But, say I get that meeting, or I book an audition for my dream job, the excitement only lasts a few minutes before I’m reminded to factor in my weekly travel costs which the prices of, even with a railcard I have for one more year, leaves a gross amount to be desired. It’s fine, or at least manageable if you can book jobs, meetings and errands back-to-back in a day but this leaves less time to prepare for each job or meeting; learning multiple pages of script, planning lessons or putting together comprehensive presentations or documents. And that’s not forgetting how time-consuming the admin behind trying to make all these things line up can be! There is of course one positive to paying for travel between commitments; if you’re out all day, your energy bills might dip a bit.

And breathe.


I’m afraid there just isn’t much positive to say about the current economic crisis and its effect on arts workers, especially just shy of a month after the announcement of further astronomical cuts being made across the UK theatre industry. I appreciate this is a tough read with not much let up but unfortunately, for now at least, it’s mine, and so many of my friends’ and colleagues’ reality. Friends and colleagues who are brilliant and talented and good at making relevant, urgent, and entertaining work but who are struggling to keep making it. And these are people who have at least some foundations in the industry; each day opportunities for the next generation of artists graduating into the current crisis are being slashed.

A lack of good quality art made by financially respected and supported, well-nourished and mentally fit artists isn’t just affecting those working in the industry; it affects anybody who engages with entertainment and art, and the impact of this crisis will soon be visible in the content you watch or read if things don’t change. You will see less new faces, and hear fewer new stories – because we can’t afford to write them!

Alexandra Donnachie is an award-winning actress and award-nominated writer and theatre maker. Her writer-performer credits include: twenty-eight (DEM Productions: Theatre 503); When We Died (Carbon Theatre: Vaults Festival 2020, Edinburgh Fringe Online 2021, Bruntwood Prize longlisted); 3 Years, 1 Week and a Lemon Drizzle (UK Tour, Edinburgh Fringe 2018).


Samsung’s ‘Newfound Equilibrium’ design exhibition closes today



Samsung’s ‘Newfound Equilibrium’ design exhibition closes today
“Newfound Equilibrium" is showcasing the brand’s user-centered design philosophy

Samsung Electronics today announced that it will hold its design exhibit at Milan Design Week’s Fuorisalone 2024 from April 16 to 21.

A design exhibition located at Le Cavallerizze, in the Leonardo da Vinci National Museum of Science and Technology in Milan, Italy, will come to an end this evening.

Samsung’s Corporate Design Center’s exhibition, “Newfound Equilibrium,” is showcasing the brand’s user-centered design philosophy, “Samsung Design Identity 5.0: Essential∙Innovative∙Harmonious.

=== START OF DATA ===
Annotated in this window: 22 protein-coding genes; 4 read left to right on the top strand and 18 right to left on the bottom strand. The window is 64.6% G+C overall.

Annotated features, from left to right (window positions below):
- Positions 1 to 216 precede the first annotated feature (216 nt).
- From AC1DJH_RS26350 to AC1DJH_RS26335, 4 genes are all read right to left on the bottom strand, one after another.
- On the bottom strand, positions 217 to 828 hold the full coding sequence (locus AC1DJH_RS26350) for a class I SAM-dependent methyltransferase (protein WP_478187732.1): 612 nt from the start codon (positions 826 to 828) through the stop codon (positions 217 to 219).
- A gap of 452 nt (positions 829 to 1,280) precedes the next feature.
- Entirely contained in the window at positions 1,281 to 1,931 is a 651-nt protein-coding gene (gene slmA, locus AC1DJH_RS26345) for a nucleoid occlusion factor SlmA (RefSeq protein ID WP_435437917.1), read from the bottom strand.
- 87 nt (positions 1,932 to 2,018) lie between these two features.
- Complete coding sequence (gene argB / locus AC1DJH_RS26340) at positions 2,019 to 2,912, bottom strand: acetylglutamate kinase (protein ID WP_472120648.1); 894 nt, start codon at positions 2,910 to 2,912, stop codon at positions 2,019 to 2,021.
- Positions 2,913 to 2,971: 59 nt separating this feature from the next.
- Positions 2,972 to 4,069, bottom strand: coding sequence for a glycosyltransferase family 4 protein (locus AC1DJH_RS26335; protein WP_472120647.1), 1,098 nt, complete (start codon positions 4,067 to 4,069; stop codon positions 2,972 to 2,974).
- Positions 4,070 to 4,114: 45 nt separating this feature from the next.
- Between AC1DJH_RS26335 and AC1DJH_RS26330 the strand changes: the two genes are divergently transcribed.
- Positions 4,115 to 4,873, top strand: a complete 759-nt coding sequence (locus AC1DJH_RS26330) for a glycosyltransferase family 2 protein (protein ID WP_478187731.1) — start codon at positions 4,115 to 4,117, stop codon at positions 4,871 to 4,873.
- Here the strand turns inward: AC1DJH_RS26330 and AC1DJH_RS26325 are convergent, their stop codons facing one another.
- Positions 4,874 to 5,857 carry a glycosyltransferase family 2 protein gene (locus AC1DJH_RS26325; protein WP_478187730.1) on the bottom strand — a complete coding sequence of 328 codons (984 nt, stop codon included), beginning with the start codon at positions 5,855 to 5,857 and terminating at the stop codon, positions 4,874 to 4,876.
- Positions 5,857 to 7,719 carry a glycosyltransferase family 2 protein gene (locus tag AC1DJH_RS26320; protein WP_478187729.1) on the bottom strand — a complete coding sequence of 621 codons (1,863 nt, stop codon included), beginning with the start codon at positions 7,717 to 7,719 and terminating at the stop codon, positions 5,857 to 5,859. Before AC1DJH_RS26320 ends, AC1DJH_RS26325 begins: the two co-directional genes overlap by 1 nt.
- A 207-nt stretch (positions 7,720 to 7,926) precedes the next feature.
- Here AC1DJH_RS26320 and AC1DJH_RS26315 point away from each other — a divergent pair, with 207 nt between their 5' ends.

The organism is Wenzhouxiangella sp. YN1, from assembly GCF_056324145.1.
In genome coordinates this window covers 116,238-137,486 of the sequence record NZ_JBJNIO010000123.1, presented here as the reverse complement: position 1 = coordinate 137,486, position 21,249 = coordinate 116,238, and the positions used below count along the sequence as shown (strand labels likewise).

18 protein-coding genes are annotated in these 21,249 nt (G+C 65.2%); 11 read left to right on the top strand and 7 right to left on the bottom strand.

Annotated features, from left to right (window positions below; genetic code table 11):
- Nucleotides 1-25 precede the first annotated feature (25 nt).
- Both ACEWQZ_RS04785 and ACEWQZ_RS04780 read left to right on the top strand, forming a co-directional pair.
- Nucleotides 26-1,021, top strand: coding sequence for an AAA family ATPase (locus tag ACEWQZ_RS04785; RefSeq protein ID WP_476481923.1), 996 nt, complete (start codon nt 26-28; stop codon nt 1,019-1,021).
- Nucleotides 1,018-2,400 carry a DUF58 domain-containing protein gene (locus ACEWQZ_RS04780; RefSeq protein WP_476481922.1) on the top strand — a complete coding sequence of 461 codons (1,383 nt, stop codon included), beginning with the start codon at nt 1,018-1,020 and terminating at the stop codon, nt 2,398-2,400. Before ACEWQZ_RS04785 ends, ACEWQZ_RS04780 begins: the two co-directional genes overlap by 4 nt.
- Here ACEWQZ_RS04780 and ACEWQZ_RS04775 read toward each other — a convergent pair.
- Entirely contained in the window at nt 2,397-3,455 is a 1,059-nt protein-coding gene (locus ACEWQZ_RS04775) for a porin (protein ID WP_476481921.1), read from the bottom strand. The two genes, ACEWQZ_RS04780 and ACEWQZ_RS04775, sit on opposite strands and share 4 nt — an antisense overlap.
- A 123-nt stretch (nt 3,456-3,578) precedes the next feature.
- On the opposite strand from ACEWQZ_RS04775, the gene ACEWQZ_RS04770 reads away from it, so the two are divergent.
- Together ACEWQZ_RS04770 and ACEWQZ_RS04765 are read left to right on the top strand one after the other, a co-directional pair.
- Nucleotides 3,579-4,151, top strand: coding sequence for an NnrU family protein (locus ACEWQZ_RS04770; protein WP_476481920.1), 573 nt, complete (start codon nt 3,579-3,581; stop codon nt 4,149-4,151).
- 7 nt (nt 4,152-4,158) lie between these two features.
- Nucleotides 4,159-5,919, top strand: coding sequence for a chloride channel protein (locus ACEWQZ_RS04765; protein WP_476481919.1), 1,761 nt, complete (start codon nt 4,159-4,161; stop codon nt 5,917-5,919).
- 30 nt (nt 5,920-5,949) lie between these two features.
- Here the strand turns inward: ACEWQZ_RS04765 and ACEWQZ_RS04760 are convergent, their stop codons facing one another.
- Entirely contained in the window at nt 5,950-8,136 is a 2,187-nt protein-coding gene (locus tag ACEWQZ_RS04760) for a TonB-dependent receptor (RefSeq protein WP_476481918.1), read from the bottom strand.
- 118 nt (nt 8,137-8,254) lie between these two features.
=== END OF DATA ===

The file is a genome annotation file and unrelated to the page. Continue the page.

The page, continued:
“Design must fully take the human experience into consideration, and Samsung’s design principles achieve this,” says TM Roh, President and Head of Corporate Design Center at Samsung Electronics. “With our human-centered design philosophy, we aim to create a future that harmonizes with the lives of our customers through innovation with purpose.”

The multi-sensory experience, featuring immersive installations, guides visitors through five spaces that express Samsung’s design identity. The spaces are titled “Essence,” “Innovation,” “Harmony,” “Infinite Dream” and “New Dawning.” As visitors approach the screens in the spaces, translucent elements change into specific shapes and textures, and the shapes beyond the window appear as if they are approaching onlookers, allowing them to immerse themselves in the dream of an infinite future drawing nearer.

Through collaborations with the human craftsmanship of ceramic masters MUTINA, and wood veneer wizards ALPI, the Bespoke Refrigerator and AirDresser have also been reimagined considering the co-existence of people and technology.

Samsung’s “Newfound Equilibrium” exhibition is located at Via Olona, 6 bis, Milan and offers free entry until 6 PM today.

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10 European travel influencers to follow on Instagram in 2024



A female travel influencer taking a selfie outdoors
84% of adults in the United States turned to travel content creators for recommendations when planning their trips.

They seem to be living the best lives, always jumping from one city to another and sipping cocktails while posting photos of sunsets.

Welcome to the travel influencer world, one of the most popular niches for content creators across the web. And while taking perfect pictures of their whereabouts, influencers continue to inspire even those traveling on a less generous budget: a 2023 study revealed that a remarkable 84% of adults in the United States turned to travel content creators for recommendations when planning their trips.